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Lampedusa Boat Tragedy a Crime Against Eritrea, Says Official

  • Peter Clottey

Yemane Gebreab, political advisor to Eritrea President Isaias Afewerki

Yemane Gebreab, political advisor to Eritrea President Isaias Afewerki

An adviser to Eritrean President Isaias Afewerki says human traffickers are to blame for the recent boat tragedy that left over 300 African migrants dead off Italy’s coast.

Authorities say about 155 survived the accident which occurred about half a mile off the Sicilian island of Lampedusa.

Presidential adviser Yemane Ghebreab called the incident “a crime against Eritreans, especially Eritrean youth.”

“This is the work of human traffickers who benefit from this, and there are powerful forces behind them,” said Ghebreab. “It’s an ongoing war which is being waged against Eritrea as part of the sanctions that have been imposed on [us]. It’s part of the continued illegal occupation of Eritrean territory. We look into the root causes and what lies behind this tragedy.”

Ghebreab’s comments came after the government in Asmara welcomed the idea of bringing the victims home, an idea that emerged from a meeting between the Italian ambassador to Eritrea and his counterpart in Asmara.

“As far as the burial of Eritreans who are victims of this crime are concerned, Eritrea will like to see them buried at home. This is not just the wish of the Eritrean government, it is also the wish of the families of the victims, so we are working on that,” said Ghebreab.

Critics say official government pronouncements prove the administration is using the boat tragedy as a propaganda tool against its critics. Ghebreab disagreed.

“There is a whole network of human traffickers, of criminals, who have the support of officials in a number of countries and agencies of organizations which are part of this,” said Ghebreab. “No attempt is made [by the media] to look at what is really behind what is happening. This is not the first incident, and unless this war is stopped, unless the criminals who do this and organize this are brought to justice, there will be many victims.”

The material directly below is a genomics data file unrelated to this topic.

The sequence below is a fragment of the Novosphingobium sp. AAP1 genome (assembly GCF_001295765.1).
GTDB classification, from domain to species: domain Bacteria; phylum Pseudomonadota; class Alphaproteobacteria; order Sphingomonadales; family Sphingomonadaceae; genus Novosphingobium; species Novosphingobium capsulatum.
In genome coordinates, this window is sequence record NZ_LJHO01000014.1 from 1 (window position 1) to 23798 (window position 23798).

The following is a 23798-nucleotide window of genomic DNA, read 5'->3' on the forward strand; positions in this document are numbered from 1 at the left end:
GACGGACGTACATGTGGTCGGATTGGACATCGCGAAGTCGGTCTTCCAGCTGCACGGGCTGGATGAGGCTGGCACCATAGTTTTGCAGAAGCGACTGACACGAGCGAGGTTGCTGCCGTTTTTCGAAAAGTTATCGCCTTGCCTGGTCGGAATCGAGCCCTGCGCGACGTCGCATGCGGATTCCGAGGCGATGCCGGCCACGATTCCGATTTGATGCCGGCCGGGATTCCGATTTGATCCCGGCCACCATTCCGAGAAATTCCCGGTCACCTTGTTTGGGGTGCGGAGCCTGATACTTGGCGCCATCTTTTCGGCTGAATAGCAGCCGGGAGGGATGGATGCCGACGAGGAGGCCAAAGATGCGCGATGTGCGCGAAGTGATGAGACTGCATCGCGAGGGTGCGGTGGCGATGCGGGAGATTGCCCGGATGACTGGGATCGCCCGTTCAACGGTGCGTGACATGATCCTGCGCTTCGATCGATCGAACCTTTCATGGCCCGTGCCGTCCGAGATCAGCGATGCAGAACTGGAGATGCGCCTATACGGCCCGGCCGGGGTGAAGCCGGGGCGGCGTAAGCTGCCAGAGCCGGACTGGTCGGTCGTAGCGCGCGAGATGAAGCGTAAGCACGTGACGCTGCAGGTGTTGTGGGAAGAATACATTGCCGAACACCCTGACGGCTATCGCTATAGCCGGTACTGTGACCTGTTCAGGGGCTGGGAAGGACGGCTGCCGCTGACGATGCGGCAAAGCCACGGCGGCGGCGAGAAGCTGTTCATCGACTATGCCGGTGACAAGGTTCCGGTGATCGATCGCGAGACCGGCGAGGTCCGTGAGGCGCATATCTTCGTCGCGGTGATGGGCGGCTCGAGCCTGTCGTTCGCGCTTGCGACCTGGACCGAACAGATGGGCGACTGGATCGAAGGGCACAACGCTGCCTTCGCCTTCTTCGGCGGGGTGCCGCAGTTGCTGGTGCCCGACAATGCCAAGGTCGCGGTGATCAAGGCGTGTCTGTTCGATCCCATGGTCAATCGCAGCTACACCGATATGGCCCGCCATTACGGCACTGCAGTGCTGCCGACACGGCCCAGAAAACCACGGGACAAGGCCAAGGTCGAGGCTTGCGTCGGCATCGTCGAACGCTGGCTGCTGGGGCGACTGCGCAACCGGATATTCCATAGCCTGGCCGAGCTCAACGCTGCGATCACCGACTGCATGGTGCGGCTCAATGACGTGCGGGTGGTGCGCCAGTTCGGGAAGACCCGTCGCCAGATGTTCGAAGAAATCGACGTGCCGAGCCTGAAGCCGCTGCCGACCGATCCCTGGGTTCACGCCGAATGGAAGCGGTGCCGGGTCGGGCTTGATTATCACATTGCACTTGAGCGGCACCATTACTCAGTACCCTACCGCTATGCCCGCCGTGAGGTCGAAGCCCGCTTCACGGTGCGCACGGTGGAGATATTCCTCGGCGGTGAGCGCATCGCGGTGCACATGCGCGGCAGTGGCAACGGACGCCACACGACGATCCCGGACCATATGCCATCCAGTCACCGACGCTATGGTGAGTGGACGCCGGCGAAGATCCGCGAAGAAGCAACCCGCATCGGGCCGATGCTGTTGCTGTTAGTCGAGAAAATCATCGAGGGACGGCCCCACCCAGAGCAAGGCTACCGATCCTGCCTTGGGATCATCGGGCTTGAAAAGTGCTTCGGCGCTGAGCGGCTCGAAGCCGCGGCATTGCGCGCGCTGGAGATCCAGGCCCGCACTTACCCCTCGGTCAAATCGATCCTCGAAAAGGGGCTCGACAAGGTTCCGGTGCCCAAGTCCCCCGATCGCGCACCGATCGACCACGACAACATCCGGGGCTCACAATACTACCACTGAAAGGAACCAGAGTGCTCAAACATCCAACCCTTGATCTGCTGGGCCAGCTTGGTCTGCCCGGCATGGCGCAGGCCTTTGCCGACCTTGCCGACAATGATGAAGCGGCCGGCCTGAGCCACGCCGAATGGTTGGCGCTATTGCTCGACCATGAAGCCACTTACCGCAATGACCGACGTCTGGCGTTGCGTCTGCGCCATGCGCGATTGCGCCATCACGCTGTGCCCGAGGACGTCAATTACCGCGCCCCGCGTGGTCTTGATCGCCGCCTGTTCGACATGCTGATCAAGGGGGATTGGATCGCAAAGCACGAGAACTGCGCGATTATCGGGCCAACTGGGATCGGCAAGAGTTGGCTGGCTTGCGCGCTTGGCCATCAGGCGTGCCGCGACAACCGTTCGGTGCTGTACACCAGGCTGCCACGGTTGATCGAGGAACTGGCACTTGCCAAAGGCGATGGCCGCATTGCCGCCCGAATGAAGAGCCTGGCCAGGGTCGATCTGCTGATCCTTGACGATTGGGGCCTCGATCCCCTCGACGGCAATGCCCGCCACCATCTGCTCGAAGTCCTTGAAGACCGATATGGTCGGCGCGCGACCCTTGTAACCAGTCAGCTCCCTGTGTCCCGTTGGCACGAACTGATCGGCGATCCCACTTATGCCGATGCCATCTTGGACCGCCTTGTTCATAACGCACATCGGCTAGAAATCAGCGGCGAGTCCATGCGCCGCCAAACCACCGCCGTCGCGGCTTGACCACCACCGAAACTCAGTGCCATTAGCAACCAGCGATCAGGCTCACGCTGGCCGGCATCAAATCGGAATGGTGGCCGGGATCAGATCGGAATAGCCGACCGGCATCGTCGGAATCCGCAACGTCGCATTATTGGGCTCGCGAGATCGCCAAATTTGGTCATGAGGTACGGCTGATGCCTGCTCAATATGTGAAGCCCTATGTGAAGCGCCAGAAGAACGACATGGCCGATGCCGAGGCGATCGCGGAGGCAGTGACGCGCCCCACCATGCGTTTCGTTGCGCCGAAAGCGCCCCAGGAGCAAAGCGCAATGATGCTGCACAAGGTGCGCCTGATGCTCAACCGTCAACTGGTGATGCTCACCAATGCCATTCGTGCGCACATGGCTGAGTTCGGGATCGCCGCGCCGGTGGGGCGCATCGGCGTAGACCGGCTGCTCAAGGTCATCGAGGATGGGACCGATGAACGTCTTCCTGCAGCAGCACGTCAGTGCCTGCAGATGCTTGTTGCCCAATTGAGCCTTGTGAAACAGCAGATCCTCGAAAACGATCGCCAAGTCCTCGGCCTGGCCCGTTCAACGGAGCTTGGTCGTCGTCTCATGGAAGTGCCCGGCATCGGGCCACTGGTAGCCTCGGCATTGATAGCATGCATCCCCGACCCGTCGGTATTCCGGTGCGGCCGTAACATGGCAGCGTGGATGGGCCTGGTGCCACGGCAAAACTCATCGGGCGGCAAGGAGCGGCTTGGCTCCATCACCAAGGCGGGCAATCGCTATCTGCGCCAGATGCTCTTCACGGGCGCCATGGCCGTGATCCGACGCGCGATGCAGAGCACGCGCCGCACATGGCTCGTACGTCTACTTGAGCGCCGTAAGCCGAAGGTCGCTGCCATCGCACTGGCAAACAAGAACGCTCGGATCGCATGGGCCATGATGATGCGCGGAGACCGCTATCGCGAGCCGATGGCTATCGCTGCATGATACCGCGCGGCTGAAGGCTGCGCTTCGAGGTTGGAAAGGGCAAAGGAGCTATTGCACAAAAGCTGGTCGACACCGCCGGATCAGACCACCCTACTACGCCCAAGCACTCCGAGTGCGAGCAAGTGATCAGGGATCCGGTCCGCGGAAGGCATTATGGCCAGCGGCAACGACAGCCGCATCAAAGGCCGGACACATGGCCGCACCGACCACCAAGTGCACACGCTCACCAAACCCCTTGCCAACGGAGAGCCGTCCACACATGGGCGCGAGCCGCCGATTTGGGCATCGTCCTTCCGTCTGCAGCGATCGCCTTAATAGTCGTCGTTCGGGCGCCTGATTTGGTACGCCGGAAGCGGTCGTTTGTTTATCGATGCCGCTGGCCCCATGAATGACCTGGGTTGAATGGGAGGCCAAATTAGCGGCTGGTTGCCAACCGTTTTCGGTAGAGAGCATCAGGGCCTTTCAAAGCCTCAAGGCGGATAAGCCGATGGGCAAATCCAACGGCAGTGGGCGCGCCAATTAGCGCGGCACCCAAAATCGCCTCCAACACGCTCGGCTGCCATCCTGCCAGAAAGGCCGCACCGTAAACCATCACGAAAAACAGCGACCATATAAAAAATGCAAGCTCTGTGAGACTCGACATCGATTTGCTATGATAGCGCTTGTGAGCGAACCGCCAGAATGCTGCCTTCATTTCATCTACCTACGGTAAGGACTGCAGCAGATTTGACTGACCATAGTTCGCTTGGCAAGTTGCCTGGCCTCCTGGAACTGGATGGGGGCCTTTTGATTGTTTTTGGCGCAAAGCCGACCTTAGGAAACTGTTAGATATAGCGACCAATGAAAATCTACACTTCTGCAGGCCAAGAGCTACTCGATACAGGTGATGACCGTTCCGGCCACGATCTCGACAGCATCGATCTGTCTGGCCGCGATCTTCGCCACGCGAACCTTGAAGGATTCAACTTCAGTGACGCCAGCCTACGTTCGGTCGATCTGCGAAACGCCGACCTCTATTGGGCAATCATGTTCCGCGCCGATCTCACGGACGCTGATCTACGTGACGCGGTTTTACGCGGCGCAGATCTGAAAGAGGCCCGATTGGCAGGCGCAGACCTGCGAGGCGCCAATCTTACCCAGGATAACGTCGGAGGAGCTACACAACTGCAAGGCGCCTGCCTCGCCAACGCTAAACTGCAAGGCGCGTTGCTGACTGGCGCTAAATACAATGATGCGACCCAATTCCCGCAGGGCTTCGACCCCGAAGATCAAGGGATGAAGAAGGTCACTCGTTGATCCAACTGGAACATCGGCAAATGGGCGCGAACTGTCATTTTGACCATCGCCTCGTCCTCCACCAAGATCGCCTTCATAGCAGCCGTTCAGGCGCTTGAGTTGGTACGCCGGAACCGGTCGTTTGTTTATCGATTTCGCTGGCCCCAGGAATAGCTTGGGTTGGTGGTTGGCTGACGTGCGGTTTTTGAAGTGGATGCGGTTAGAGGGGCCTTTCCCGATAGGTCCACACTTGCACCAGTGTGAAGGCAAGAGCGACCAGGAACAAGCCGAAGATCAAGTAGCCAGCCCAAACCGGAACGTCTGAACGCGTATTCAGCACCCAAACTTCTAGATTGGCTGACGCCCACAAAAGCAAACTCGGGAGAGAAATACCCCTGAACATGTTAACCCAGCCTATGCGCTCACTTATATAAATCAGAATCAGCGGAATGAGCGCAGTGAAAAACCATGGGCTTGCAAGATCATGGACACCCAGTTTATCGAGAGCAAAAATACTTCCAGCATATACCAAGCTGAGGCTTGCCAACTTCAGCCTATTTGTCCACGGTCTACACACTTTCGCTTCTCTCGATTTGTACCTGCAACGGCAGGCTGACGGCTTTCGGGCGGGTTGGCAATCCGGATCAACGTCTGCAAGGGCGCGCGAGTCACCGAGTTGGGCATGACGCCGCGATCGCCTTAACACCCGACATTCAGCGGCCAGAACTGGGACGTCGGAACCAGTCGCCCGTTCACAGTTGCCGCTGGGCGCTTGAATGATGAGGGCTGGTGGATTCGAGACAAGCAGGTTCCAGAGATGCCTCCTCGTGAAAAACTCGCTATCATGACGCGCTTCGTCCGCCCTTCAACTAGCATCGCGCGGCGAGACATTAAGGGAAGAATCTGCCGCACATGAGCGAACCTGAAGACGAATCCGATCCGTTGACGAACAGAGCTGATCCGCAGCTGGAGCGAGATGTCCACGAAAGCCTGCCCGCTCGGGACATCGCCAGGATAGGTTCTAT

Observers say the decision by young people to go abroad is due to the failure of the government to create jobs for them. They said Asmara is wrong to accuse alleged enemies rather than creating work.

But, Ghebreab disagreed, saying the government has implemented measures to meet the UN’s efforts to improve living standards and alleviating poverty. This, he says, in spite of sanctions imposed on the country.

“Eritrea has made huge strides over the past two decades. We are on track in meeting most of the UN Millennium Development Goals. The Eritrean government takes care of its youth and creates opportunities for them,” said Ghebreab. “It’s just not Eritreans, its Africans in general that are trying to migrate to Europe and other places.”

Ghebreab blames external forces for luring young people to leave home.

“For Eritrea, the defining reason for this is that Eritreans are given preferential treatment and are treated not as economic migrants, but as political asylum seekers. This is a deliberate policy that has been well documented,” said Ghebreab.

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